The California Consumer Privacy Act (CCPA) went into effect on January 1, 2020. The California Privacy Rights Act (CPRA), which amends the CCPA and includes additional privacy protections for consumers, will take effect on January 1, 2023. The CPRA will amend existing provisions by creating new and expanded rights for California consumers and increasing obligations on businesses and establishing the California Privacy Protection Agency to implement and enforce the law.
While the CCPA is presently enforced by the California Office of the Attorney General, the CPRA establishes a new enforcement agency, the California Privacy Protection Agency (CPPA). The CPPA will have investigative, enforcement, and rule-making powers. CPPA will have full administrative power, authority, and jurisdiction to implement and enforce both the CCPA and the CPRA laws.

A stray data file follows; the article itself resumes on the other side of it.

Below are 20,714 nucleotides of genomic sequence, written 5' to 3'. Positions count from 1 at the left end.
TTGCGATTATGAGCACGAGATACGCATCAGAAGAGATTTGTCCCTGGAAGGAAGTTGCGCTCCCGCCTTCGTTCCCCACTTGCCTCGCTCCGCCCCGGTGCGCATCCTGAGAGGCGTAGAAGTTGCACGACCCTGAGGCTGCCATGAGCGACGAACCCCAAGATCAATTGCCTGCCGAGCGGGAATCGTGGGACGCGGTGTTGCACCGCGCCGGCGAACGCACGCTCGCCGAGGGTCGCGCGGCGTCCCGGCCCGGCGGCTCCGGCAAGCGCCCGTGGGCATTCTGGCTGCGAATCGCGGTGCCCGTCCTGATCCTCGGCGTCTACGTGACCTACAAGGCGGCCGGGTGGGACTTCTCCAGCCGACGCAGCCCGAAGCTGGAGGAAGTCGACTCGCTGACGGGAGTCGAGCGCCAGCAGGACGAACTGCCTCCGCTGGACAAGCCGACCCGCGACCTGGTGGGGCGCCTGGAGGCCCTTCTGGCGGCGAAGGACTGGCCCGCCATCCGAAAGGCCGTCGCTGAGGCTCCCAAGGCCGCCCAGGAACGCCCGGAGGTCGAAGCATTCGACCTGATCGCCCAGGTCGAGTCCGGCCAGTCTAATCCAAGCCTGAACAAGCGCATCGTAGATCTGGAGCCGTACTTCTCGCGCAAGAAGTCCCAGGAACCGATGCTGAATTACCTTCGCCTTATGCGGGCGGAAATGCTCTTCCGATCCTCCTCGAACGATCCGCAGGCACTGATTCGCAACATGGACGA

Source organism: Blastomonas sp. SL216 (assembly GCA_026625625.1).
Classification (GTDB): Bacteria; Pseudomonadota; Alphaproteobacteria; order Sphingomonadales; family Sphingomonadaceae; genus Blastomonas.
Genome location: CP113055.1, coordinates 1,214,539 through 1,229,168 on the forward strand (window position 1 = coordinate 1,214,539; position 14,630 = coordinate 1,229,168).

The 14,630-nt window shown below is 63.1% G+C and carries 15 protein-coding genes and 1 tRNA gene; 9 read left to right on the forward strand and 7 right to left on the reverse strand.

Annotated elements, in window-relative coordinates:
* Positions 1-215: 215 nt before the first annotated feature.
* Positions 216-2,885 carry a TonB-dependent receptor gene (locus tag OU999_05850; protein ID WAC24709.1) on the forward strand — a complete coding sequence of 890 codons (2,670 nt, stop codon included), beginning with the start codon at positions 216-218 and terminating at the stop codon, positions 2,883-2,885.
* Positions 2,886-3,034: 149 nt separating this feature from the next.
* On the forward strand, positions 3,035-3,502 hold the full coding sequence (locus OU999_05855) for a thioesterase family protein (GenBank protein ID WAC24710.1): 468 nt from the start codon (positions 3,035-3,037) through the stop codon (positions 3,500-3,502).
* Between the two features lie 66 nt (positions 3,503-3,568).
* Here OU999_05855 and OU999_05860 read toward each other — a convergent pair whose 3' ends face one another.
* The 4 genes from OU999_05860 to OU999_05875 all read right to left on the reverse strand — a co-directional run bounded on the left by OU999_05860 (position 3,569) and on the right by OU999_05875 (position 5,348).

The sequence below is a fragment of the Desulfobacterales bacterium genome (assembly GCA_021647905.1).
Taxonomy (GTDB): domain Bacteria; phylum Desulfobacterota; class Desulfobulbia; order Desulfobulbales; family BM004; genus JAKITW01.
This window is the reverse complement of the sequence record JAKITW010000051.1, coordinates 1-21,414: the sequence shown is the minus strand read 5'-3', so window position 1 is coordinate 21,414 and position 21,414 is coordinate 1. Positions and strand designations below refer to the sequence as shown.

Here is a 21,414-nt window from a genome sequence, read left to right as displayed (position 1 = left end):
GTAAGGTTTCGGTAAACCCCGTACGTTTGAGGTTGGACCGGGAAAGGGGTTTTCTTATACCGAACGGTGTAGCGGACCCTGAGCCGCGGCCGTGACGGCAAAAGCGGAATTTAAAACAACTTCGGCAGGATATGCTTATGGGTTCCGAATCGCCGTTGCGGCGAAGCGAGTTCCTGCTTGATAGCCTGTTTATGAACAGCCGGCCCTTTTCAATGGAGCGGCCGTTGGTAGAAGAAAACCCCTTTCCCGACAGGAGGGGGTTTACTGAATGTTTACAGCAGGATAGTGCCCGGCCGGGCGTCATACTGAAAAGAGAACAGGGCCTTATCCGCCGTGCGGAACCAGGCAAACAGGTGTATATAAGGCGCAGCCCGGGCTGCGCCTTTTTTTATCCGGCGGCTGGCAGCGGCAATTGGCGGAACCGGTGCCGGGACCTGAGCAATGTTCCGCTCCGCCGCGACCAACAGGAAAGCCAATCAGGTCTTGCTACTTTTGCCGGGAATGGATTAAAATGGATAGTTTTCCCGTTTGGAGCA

In March 2021, California announced the establishment of the CPPA, which will consist of a five-member board of experts in the fields of privacy, technology, and consumer rights. It is supposed to take over rule-making power from the California Attorney General by July 1, 2021.
The CPRA imposes stricter fines than the CCPA. Violations for consumers under 16 years of age can be fined up to $7,500 per case. Violations for non-intentional adult consumers of 16 years or older could lead to a maximum fine of $2,500 per case, as it was in the case of CCPA.
The CPRA also eliminates the 30-day cure period after the violation under CCPA. The CPPA, the enforcement agency, will provide a business with a time to rectify the violation by taking into account a lack of motivation to violate the CPRA and voluntary efforts taken by the company to cure the alleged violation.